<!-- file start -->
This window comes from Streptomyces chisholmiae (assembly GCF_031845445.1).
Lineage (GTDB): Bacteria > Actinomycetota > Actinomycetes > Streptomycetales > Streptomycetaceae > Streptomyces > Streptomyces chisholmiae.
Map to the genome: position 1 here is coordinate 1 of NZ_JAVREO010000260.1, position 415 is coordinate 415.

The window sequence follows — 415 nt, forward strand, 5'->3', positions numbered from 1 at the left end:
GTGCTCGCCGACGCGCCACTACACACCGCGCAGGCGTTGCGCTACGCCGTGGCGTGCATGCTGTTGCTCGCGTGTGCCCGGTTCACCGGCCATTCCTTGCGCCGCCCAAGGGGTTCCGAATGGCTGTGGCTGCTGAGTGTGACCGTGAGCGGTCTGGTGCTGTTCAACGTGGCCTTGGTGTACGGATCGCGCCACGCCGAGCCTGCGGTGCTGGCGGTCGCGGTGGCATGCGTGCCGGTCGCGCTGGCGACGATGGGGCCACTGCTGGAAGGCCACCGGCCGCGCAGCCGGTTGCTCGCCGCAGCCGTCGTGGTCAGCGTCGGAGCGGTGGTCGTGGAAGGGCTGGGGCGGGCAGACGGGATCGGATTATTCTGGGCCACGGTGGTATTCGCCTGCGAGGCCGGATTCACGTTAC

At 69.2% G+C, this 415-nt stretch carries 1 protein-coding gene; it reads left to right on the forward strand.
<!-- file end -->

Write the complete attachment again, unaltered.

This window comes from Streptomyces chisholmiae (assembly GCF_031845445.1).
Lineage (GTDB): Bacteria > Actinomycetota > Actinomycetes > Streptomycetales > Streptomycetaceae > Streptomyces > Streptomyces chisholmiae.
Map to the genome: position 1 here is coordinate 1 of NZ_JAVREO010000260.1, position 415 is coordinate 415.

The window sequence follows — 415 nt, forward strand, 5'->3', positions numbered from 1 at the left end:
GTGCTCGCCGACGCGCCACTACACACCGCGCAGGCGTTGCGCTACGCCGTGGCGTGCATGCTGTTGCTCGCGTGTGCCCGGTTCACCGGCCATTCCTTGCGCCGCCCAAGGGGTTCCGAATGGCTGTGGCTGCTGAGTGTGACCGTGAGCGGTCTGGTGCTGTTCAACGTGGCCTTGGTGTACGGATCGCGCCACGCCGAGCCTGCGGTGCTGGCGGTCGCGGTGGCATGCGTGCCGGTCGCGCTGGCGACGATGGGGCCACTGCTGGAAGGCCACCGGCCGCGCAGCCGGTTGCTCGCCGCAGCCGTCGTGGTCAGCGTCGGAGCGGTGGTCGTGGAAGGGCTGGGGCGGGCAGACGGGATCGGATTATTCTGGGCCACGGTGGTATTCGCCTGCGAGGCCGGATTCACGTTAC

At 69.2% G+C, this 415-nt stretch carries 1 protein-coding gene; it reads left to right on the forward strand.